NUTLEY, NJ - The Rory O'Moore School of Pipes & Drums marched in to St. Mary’s Roman Catholic Church in Nutley playing their Irish music. Behind them were the priests, the Nutley Irish American Association and St. Patrick’s Day Parade dignitaries as the NIAA held their 42nd annual St. Patrick’s Day Parade Investiture Mass at St. Mary’s, dubbed the Irish church, on Saturday morning, March 7.
The Investiture Mass was said by the Rev. Thomas Nicastro, vicar of St. Mary’s and parade chaplain. Also present, the Rev. Richard Berbary and Deacon Ronald Ronacher of St. Mary’s and the Rev. Ivan Sciberros of St. Peter’s R.C. Church in Belleville.
Nicastro said he was thrilled to be the celebrant of the mass although he is not Irish. Traditionally the parade mass has been said by an Irish priest. He didn’t know much about Irish history and was told to focus on the wells of Ireland. “Welcome to the well of St. Mary’s; the wells of St. Patrick,” he said.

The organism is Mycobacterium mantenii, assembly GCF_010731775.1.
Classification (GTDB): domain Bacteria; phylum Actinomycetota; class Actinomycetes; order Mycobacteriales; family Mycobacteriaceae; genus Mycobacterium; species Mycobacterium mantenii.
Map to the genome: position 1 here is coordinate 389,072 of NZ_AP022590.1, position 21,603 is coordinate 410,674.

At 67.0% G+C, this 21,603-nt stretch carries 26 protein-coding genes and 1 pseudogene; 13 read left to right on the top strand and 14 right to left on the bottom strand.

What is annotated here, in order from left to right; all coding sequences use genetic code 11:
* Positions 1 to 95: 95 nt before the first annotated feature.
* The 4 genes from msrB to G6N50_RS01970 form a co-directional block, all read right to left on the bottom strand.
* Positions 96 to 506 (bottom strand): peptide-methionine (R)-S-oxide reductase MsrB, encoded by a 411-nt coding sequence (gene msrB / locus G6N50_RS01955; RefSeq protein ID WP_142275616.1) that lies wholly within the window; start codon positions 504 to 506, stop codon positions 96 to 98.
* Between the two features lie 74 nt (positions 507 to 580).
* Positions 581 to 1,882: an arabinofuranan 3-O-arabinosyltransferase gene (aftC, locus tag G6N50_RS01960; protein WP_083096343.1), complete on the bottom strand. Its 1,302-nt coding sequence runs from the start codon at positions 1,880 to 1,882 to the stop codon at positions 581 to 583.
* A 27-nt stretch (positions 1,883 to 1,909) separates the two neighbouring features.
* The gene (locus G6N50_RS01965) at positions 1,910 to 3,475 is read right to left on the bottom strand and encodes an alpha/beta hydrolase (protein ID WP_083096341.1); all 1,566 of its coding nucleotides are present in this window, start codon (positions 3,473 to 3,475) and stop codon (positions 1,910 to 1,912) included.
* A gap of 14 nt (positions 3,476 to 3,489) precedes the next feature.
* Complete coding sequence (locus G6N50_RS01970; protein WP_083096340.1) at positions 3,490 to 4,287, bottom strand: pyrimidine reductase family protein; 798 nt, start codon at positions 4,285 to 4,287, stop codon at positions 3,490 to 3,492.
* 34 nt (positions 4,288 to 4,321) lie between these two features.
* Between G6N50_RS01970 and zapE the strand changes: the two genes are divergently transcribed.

Nicastro said the wells were used by Pagans to worship their deity. “We owe a debt of gratitude to St. Patrick. […] He had to use the abundance of wells and streams in Ireland. He used those wells to baptize. […] He converted [Pagans] with the water of those wells. […] He was determined to convert the country and convert the Pagans to Christian and change the Pagan ways to Christian ways.”’
A brick of the church was brought back from Tara in Ireland. Before St. Mary’s Church was built, Irish Americans held their mass at St. Peter’s in Belleville. The immigrants would walk every day from Nutley to St. Peter’s Church in Belleville until St. Mary’s was built. “It was the Irish devotion that filled St. Peter’s, but it was the Irish thirst that built St. Mary’s,” Nicastro said.